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Q: Why must we rear the ugly head of gender equality and equal pay again and again?

A: Because we are not making progress.

According to public opinion, things are good. Women are graduating from college in record numbers, little by little you see more of us pop up in leadership positions, and we even have a female running for President and she’s been spotted playing the woman card.

In The Simple Truth about the Gender Pay Gap, the American Association of University Women (AAUW) notes that progress has indeed been made, albeit very slowly. In 1963 President Kennedy signed the Equal Pay Act and in 2009 President Obama signed the Lilly Ledbetter Fair Pay Act. Since 2014, the AAUW has been pushing the Paycheck Fairness Act, which is a bill to amend the Fair Labor Standards Act of 1938.

The purpose of the Paycheck Fairness Act is to provide more effective remedies to victims of discrimination in the payment of wages on the basis of sex and for other purposes, which would give women additional equal pay protections. If you’re keeping count, this is the third Act so far in the journey to close the gender pay gap once and for all.

Oh sure, the pay gap has already narrowed from $0.59 on the dollar in 1974 to $0.79 in 2014. You could make the argument that closing the gap by 20 cents in 40 years has got to count for something. That same argument, however, means we have another 40 years to go before the remaining $0.21 will appear on our paychecks based on the current rate of progress. That means many of us won’t LIVE to see the day!

Within one year after graduating from college, women make only 82% of our male counterparts. After that, we can look forward to the gap continuing to widen over the next 15 years of our professional lives. But why?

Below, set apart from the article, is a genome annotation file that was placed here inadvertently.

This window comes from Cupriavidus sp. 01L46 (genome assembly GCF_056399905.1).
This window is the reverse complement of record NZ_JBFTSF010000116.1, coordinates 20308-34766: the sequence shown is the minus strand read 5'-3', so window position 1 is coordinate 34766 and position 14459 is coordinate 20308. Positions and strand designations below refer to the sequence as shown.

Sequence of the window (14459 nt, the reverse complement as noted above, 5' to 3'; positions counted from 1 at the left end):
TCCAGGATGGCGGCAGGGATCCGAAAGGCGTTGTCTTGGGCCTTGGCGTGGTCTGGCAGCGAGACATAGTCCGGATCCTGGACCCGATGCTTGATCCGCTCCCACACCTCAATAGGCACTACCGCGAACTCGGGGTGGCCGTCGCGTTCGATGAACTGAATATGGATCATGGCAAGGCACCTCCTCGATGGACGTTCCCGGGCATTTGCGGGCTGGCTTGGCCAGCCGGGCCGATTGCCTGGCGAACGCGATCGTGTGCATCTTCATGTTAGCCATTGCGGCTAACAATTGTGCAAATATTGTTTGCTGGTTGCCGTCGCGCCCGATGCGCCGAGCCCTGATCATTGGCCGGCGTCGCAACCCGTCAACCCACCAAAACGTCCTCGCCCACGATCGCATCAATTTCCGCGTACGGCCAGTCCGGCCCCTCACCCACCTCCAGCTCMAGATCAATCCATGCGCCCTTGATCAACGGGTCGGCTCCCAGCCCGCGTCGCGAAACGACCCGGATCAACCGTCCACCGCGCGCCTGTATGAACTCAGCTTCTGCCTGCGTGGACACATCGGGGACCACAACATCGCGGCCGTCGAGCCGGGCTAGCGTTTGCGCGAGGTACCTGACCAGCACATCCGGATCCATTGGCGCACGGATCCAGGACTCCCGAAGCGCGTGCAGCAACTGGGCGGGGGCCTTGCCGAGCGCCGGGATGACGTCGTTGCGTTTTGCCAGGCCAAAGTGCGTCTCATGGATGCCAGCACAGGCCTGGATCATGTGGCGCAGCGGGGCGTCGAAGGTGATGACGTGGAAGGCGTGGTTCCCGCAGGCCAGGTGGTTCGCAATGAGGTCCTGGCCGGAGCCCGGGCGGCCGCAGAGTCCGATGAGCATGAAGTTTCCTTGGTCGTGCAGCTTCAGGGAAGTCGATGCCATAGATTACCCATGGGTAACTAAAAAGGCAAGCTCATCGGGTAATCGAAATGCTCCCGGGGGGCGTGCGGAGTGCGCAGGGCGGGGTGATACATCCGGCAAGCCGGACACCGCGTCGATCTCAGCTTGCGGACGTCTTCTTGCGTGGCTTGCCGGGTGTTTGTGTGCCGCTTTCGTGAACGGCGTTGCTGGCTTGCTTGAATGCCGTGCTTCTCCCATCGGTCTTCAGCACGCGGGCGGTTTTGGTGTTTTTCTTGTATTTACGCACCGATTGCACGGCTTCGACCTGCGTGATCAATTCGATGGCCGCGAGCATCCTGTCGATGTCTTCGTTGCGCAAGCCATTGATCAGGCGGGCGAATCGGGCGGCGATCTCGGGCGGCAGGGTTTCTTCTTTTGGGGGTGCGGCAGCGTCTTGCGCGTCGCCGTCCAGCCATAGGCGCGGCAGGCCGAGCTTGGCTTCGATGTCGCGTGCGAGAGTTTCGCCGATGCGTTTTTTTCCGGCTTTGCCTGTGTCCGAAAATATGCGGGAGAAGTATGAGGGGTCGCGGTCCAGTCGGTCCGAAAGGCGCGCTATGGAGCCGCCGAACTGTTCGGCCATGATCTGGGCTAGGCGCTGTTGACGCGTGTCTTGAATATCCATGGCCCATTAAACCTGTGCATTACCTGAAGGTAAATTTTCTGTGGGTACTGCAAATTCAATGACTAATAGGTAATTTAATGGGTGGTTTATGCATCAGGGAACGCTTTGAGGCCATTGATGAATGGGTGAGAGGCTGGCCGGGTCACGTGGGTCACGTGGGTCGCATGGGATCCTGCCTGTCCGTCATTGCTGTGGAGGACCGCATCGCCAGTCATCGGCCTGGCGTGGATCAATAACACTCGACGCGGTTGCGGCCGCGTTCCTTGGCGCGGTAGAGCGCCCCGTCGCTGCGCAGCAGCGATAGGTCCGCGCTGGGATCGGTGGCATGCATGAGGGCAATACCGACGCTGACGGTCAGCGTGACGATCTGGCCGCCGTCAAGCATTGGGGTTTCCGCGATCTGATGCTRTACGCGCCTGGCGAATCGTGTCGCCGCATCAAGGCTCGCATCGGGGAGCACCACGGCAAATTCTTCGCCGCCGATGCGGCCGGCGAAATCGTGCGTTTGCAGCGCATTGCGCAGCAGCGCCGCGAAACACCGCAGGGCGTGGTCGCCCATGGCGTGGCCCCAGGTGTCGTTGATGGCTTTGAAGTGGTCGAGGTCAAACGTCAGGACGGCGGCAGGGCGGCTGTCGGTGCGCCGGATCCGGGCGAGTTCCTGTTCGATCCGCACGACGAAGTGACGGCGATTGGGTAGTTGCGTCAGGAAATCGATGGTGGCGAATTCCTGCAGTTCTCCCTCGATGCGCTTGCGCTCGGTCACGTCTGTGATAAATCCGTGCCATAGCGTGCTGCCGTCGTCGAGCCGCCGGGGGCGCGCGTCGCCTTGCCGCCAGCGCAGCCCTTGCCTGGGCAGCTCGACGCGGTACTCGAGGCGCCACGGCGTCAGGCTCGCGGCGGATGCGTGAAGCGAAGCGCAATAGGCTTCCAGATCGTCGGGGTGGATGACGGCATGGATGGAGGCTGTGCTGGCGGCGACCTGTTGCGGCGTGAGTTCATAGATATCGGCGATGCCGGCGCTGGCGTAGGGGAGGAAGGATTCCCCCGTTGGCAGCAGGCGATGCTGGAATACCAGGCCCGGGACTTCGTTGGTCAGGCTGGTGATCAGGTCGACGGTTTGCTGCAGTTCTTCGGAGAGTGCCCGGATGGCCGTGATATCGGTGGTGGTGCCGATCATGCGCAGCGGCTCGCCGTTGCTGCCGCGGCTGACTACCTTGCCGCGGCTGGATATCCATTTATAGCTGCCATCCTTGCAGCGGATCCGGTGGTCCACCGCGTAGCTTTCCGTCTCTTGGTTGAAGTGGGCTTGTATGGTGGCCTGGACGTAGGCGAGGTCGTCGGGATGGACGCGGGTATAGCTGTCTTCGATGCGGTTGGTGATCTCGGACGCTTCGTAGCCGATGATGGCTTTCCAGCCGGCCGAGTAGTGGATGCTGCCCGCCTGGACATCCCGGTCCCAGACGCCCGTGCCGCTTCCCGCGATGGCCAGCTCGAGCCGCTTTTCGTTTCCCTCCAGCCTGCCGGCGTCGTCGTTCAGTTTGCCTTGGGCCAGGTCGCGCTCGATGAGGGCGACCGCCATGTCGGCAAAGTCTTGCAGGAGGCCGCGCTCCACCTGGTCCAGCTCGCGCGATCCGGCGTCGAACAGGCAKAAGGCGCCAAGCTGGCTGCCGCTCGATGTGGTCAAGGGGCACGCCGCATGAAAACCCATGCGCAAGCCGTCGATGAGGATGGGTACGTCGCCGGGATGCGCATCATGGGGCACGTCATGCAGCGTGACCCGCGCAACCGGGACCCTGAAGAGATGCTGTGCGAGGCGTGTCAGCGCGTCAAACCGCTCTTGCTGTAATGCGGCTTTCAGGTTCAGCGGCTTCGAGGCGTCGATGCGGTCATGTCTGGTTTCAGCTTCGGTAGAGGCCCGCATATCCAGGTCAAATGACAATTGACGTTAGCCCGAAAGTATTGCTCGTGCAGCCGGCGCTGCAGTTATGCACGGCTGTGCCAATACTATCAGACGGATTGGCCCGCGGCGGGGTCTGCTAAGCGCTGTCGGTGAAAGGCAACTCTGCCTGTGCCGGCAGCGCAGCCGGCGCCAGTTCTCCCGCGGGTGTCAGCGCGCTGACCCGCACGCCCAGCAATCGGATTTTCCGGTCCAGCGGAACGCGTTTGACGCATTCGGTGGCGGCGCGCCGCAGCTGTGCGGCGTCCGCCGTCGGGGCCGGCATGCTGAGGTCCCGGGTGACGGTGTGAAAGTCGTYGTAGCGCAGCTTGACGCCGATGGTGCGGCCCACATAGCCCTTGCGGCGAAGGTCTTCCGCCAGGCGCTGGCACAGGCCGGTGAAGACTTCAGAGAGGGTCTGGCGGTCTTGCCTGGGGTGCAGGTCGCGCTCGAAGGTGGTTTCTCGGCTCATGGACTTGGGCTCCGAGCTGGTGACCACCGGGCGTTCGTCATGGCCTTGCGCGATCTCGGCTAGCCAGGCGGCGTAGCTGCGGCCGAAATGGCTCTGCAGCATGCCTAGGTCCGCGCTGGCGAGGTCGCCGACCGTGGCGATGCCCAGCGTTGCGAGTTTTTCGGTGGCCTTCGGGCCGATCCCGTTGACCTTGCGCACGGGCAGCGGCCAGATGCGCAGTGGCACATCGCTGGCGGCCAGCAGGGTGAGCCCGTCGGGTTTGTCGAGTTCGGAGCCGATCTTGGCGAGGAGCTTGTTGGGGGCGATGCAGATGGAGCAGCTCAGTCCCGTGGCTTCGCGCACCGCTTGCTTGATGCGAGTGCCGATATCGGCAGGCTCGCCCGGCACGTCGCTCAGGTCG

To understand the present, we must always look at the past. Remember when women stayed at home while our husbands brought home the bacon? Men earned a living wage at minimum because the family depended on one income. If a women chose to work, it was not out of financial necessity so the “logic” was that a women’s wage didn’t need to be as high as a man’s wage because our income was considered a disposable bonus.

Fast forward 50 years.

I don’t know about you, but I had to pay my own bills and take care of my daughter’s needs alone. My ex-husband complained that the little he paid in child support was too much, so he gave us the absolute minimum and only when forced. In retrospect, I now find it amusing that some men think the few hundred dollars they pay in child support goes towards funding extravagant vacations, shopping sprees, and fancy dinners! After-school child care ate up all the child support I received, and then some. And let’s not talk about the cost of housing, food, clothing, health insurance, and all the other expenses a family incurs, no matter how small. Life is expensive.